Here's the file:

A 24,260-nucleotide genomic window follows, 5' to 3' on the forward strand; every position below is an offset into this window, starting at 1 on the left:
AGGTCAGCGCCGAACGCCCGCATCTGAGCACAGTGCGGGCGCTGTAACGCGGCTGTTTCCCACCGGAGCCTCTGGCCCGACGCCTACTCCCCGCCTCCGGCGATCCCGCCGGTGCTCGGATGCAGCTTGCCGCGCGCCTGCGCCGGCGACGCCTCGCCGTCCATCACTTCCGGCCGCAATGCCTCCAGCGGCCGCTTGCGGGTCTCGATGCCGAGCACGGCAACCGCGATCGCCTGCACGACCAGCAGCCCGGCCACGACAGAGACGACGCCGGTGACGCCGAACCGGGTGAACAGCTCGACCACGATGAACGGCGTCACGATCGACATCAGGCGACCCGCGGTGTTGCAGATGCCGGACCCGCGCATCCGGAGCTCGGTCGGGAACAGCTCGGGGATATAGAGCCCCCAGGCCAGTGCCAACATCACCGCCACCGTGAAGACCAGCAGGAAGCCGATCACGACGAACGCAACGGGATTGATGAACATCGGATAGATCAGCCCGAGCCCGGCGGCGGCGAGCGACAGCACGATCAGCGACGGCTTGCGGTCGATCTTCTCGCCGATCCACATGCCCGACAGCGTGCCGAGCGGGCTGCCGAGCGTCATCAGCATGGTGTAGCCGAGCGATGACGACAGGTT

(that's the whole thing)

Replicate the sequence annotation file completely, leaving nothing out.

A 24,260-nucleotide genomic window follows, 5' to 3' on the forward strand; every position below is an offset into this window, starting at 1 on the left:
AGGTCAGCGCCGAACGCCCGCATCTGAGCACAGTGCGGGCGCTGTAACGCGGCTGTTTCCCACCGGAGCCTCTGGCCCGACGCCTACTCCCCGCCTCCGGCGATCCCGCCGGTGCTCGGATGCAGCTTGCCGCGCGCCTGCGCCGGCGACGCCTCGCCGTCCATCACTTCCGGCCGCAATGCCTCCAGCGGCCGCTTGCGGGTCTCGATGCCGAGCACGGCAACCGCGATCGCCTGCACGACCAGCAGCCCGGCCACGACAGAGACGACGCCGGTGACGCCGAACCGGGTGAACAGCTCGACCACGATGAACGGCGTCACGATCGACATCAGGCGACCCGCGGTGTTGCAGATGCCGGACCCGCGCATCCGGAGCTCGGTCGGGAACAGCTCGGGGATATAGAGCCCCCAGGCCAGTGCCAACATCACCGCCACCGTGAAGACCAGCAGGAAGCCGATCACGACGAACGCAACGGGATTGATGAACATCGGATAGATCAGCCCGAGCCCGGCGGCGGCGAGCGACAGCACGATCAGCGACGGCTTGCGGTCGATCTTCTCGCCGATCCACATGCCCGACAGCGTGCCGAGCGGGCTGCCGAGCGTCATCAGCATGGTGTAGCCGAGCGATGACGACAGGTT